Every four years, at the convening of the Quadrennial Conference on The State of Mark Twain Studies, the Mark Twain Circle of America hands out a series of awards.
The Thomas A. Tenney Award for Distinguished Service was given to Chad Rohman, currently serving as Dean of the College of Arts & Sciences at Dominican University. Rohman is being recognized particularly for his tenures as editor of both the Mark Twain Circular (2009-2013) and the Mark Twain Annual (2014-2018). Circle President, Henry Wonham, added, “With regard to conferences and special events that have kept Mark Twain and Twain Studies in the public eye over the last two decades, Chad has done as much as anyone and far more than most of us.”
The Olivia Langdon Clemens Award for Scholarly Creativity & Innovation was given to Shelley Fisher Fishkin, with particular emphasis on her work in Transnational American Studies. Wonham said,
We especially value her work in editorial collaboration on the project, “Global Huck: Mapping the Cultural Work of Translations of Mark Twain’s Adventures of Huckleberry Finn.” In the words of the Journal of Transnational American Studies, which published this work, “the project explores how Mark Twain’s novel has shaped cultural conversations about literature, racism, and vernacular language in nine different regions of the world.” The Mark Twain Circle wishes to recognize Shelley for helping to put Mark Twain and Adventures of Huckleberry Finn front and center in transnational studies.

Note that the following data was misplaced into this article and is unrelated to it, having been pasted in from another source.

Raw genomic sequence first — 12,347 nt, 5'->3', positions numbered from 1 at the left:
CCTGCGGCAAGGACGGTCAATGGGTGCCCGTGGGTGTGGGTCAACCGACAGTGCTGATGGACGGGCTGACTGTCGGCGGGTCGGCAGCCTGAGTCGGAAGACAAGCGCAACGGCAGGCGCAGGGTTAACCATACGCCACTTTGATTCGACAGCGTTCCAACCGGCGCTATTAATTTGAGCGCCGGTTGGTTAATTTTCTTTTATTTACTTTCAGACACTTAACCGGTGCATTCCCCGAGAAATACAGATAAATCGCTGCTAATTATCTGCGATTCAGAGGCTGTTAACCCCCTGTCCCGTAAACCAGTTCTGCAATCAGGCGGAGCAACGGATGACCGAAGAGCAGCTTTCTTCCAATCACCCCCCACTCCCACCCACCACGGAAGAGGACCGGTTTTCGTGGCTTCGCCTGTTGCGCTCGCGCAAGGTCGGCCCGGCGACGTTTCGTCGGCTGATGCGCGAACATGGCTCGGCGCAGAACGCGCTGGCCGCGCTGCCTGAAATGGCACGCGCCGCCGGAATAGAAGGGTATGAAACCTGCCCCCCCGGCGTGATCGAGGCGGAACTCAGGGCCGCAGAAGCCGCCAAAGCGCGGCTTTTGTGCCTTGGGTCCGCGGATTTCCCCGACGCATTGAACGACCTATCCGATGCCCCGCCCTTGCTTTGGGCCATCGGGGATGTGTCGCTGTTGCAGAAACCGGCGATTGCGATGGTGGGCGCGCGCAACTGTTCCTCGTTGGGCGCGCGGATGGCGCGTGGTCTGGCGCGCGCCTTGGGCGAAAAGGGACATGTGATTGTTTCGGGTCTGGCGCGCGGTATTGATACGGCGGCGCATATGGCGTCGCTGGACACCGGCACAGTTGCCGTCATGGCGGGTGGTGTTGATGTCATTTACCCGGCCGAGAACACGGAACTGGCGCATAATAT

Fishkin, who is the Joseph S. Atha Professor of Humanities at Stanford University, was also the co-organizer of this year’s conference, and one of the most decorated Twain scholars of her (or any) generation.
The Louis J. Budd Award for Distinguished Scholarship went to Kerry Driscoll, for her 2018 book, Mark Twain Among The Indians & Other Indigenous Peoples. As Mika Turim-Nygren notes in her recent American Vandal Podcast series based on the book’s reception, Mark Twain Among The Indians has been widely heralded as the most important book in Twain Studies so far in the 21st century. Wonham called it, “The first truly unflinching examination of Twain’s highly problematic references to, and representations of, Native Americans.” And applauded Driscoll for shedding “new light not only on changes and variations in Twain’s attitudes toward indigenous peoples, but also on the changing ideological landscape of late 19th- and early 20th-century America.”
Driscoll is Professor Emerita at University of St. Joseph, as well as former faculty at Elmira College, and is currently an Editor for the Mark Twain Project at UC-Berkeley.